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Here Today, Gone Tomorrow, and Back Again: Undo-ly Uncharacteristic

Many films have exulted the academic setting to the dismay and delight of old and young. With the advent of online learning environments, how will this transpire in relation to its predecessor? Assuming there is a new trend in the making, it will have to contend with a considerable list of memorable, and possibly unbearable, student experiences. The films that have elevated the story-line being: The Paper Chase, The Social Network, A Beautiful Mind, Good Will Hunting, The Breakfast Club and Grease. The television serials that have captivated the imagination, including: The Facts of Life, Welcome Back Kotter and Room 222. Will any such online vignette bring new challenges to the director, the actor, the setting and the audience; or, will it venture into a boundless territory of possibility and ingenuity? How is the virtual Third Place better or worse than the traditional or customary physical site?

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    What are some gadgets, or words, or concepts that have been made into reality?

    Are there any words or inventions that we use today that once only existed in movies and books? For example, the word "muggle" is now understood by people who might not have ever read the Harry Potter series. I also heard that Star Trek was the inspiration behind many of the new technology that we have today.

    • From a language point of view one that must be discussed is Shakespeare who introduced a number of words to the common English language, including gossip and swagger! – SaraiMW 2 years ago
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    • The article should take a single writer and analyse all his predictions/creations in depth and multiple articles could be undertaken to cover more fandoms. For example, there are plenty of concepts that have since turned into reality in science fiction like that of Isaac Asimov and Arthur C Clarke. Jack London is another writer noted for his eerily accurate novels set in future times we now actually live in. – Dr. Vishnu Unnithan 4 months ago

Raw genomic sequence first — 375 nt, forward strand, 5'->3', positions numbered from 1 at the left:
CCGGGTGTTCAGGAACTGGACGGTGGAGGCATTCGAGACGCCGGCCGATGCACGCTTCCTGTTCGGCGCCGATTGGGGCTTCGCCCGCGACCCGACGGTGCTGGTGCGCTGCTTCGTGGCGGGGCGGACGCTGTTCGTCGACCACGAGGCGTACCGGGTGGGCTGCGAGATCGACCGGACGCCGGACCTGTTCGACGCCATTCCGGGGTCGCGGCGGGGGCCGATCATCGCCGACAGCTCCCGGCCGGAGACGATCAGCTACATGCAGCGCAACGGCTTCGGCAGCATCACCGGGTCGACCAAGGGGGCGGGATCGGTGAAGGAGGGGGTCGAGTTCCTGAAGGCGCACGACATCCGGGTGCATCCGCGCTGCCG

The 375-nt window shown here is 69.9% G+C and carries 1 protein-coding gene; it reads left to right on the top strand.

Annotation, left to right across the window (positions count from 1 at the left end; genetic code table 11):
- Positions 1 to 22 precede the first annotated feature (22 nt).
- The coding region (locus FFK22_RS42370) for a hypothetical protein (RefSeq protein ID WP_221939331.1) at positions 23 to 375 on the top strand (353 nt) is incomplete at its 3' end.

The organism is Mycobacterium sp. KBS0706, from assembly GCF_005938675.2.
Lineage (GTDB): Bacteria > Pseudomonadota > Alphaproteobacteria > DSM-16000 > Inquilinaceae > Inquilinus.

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    Envisioning VR: A wider look at the uses of Virtual Reality

    Most of what we see to see in the media relating to VR technology seems to all come back to videogames. Certainly it’s one of the most obvious applications for the technology, having been brought up in numerous futeristic sci-fi scenarios, but what about outside of that? What are its other uses, perhaps in museums, cinema, or even the classroom? The ‘Scotland VR’ app might be a good place to start.

    • I know Concordia University's been working on VR and its multiple uses, Google as well. It could be worth a look. – JennyCardinal 3 years ago
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    • I think there's massive uses for VR outside of video games, or even general entertainment purposes. VR has massive potential in the education field, and I have seen some really interesting AR applications that allow people to examine anatomy/physiology in 3D space. I think I also saw something about using VR to explore battlefields during history lessons. Any kind of visual information seems like it could be more efficiently studied in VR/AR, especially as it adds an interactive third-dimension. I wouldn't be surprised if the military started using it for training purposes (if they aren't already). It's definitely a fascinating topic. – Ben Woollard 3 years ago
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    • Not only, I am using VR for presentations in design, to show the space, to immerse people in it and to actually be in the space, not just to see it on paper. – aichabrinley 3 years ago
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    • VR has been used in aerospace industry to visualize simulated airflow around the aircraft. Due to the time-dependent and 3D nature of the airflow, VR is a perfect technology to visualize the it. – yigu8115 3 years ago
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    The Fight to Experience in Today's Society